The limb muscles of a frog produce high levels of power to propel the animal into the air during a jump. To do this, they generate large forces quickly, and contract over relatively long distances (up to 30% of their resting length). However, the notion of muscles generating high forces while contracting over a large distance presents a bit of a conundrum because muscles have a relatively narrow range of lengths over which they generate their highest forces. It seems unlikely that muscles that shorten over great distances, like those in frog legs, will spend much time at lengths where forces can be maximized. Manny Azizi and Tom Roberts of Brown University recently addressed this conundrum and, in the process, revealed some surprising results.

Using bullfrogs, Azizi and Roberts chose to measure in vivo activation patterns and length changes in the major ankle extending plantaris muscle during jumping. Following these jumping trials, they used an in vitro preparation to determine a force–length curve for each muscle they measured in vivo. Force–length curves describe how a muscle's length affects its capacity for generating force. They consist of three parts: (1) an ‘ascending limb’ where force capacity increases as muscles go from short to intermediate lengths, (2) a plateau at intermediate lengths where muscles can maximize force production and (3) a ‘descending limb’, where further stretching leads to decreased forces. Azizi and Roberts wanted to know where the plantaris was operating in relation to its force–length properties as it contracted during a jump. They predicted that the muscle would start near its optimal length and move down its ascending limb as it shortened during contraction. But they were wrong.

Prior to a jump, it turns out the plantaris is resting at a relatively long length, positioned on the descending limb of its force–length curve, well beyond its optimum length for generating force. During the jump, the muscle contracts enough to put it onto the plateau of its force–length curve – in short, the plantaris ascends its descending limb. The authors were also able to show that this particular shortening pattern, where the muscle starts stretched and ends up at intermediate, optimal lengths, generates higher forces than the alternative strategy of starting at optimal lengths and contracting from there.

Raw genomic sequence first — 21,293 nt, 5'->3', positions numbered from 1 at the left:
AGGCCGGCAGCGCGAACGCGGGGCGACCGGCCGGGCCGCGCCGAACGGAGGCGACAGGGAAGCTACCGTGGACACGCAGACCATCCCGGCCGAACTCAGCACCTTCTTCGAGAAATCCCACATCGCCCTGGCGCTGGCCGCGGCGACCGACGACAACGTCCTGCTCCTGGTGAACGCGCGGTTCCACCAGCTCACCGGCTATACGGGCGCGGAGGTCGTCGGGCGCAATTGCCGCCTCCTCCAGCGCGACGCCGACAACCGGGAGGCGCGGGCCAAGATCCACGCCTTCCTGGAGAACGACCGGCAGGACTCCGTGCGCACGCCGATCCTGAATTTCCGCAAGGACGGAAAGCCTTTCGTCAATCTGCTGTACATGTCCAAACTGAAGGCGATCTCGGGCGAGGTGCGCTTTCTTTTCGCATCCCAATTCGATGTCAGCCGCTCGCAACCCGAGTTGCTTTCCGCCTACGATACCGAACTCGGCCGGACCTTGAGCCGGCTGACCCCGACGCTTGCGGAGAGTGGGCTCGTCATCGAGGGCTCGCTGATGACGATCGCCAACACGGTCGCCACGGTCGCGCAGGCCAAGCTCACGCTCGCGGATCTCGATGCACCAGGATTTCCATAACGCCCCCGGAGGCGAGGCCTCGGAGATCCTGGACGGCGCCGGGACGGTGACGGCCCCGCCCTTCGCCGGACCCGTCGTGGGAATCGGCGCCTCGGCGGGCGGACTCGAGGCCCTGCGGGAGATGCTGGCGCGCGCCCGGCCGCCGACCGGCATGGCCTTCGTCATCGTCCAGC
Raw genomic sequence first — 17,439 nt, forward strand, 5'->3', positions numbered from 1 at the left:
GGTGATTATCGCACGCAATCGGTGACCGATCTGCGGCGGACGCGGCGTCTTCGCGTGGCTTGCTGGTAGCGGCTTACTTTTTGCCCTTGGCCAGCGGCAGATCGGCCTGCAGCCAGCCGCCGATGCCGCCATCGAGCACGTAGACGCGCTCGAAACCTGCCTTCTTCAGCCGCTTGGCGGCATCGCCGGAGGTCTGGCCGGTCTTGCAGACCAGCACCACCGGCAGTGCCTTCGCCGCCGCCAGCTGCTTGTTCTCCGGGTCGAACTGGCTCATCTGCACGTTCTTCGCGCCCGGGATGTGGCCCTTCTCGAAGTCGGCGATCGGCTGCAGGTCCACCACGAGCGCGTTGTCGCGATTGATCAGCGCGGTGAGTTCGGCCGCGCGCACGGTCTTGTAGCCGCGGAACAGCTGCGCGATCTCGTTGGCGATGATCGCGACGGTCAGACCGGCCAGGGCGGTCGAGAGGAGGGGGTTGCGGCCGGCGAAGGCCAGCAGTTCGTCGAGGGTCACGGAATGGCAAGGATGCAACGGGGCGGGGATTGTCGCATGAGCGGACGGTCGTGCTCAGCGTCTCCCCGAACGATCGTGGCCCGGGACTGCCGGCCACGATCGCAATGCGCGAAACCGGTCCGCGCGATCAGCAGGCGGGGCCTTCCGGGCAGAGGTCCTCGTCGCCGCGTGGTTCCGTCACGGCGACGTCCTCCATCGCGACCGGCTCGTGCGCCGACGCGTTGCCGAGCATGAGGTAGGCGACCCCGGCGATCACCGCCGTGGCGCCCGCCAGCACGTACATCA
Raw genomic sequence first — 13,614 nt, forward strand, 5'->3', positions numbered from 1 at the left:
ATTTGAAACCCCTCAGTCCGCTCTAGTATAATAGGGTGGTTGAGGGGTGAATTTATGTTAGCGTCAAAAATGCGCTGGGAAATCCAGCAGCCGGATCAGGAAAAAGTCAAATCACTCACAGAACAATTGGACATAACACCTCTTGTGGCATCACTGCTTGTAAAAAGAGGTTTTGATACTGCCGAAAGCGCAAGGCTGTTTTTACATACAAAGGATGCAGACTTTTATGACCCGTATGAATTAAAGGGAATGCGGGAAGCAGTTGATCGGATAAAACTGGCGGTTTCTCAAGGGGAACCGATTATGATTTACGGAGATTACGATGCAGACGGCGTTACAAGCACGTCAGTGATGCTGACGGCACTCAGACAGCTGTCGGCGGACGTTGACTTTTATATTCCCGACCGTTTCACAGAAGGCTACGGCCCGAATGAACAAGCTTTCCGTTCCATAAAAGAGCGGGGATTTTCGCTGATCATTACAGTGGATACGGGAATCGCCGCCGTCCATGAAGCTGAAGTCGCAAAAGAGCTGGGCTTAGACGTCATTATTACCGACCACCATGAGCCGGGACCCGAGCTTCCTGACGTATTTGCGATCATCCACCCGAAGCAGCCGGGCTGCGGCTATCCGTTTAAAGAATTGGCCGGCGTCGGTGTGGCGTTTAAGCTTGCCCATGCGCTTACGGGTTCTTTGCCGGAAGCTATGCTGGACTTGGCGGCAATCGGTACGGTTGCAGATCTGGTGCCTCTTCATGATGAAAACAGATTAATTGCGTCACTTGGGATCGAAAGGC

These are surprising results! Operating at such long lengths is, or I should say was, considered an anathema for muscles. But this view may be mammal-centric. In mammals, passive tension in stretched muscles increases very rapidly, and it is almost absurd to think of mammalian muscle starting to contract at the sorts of lengths these frog muscles are using regularly (1.33 resting length). However, as Azizi and Roberts show, passive tension in frog muscles stretched to this degree is quite low, allowing them to operate safely at such long lengths. The next time you find a frog, look closely at how the thigh, lower leg and foot are folded on top of one another, and remember that this seemingly awkward limb positioning is likely critical for stretching the underlying muscles so that they can contract over large distances without losing too much force.

Muscle performance during frog jumping: influence of elasticity on muscle operating lengths
Proc. R. Soc. B.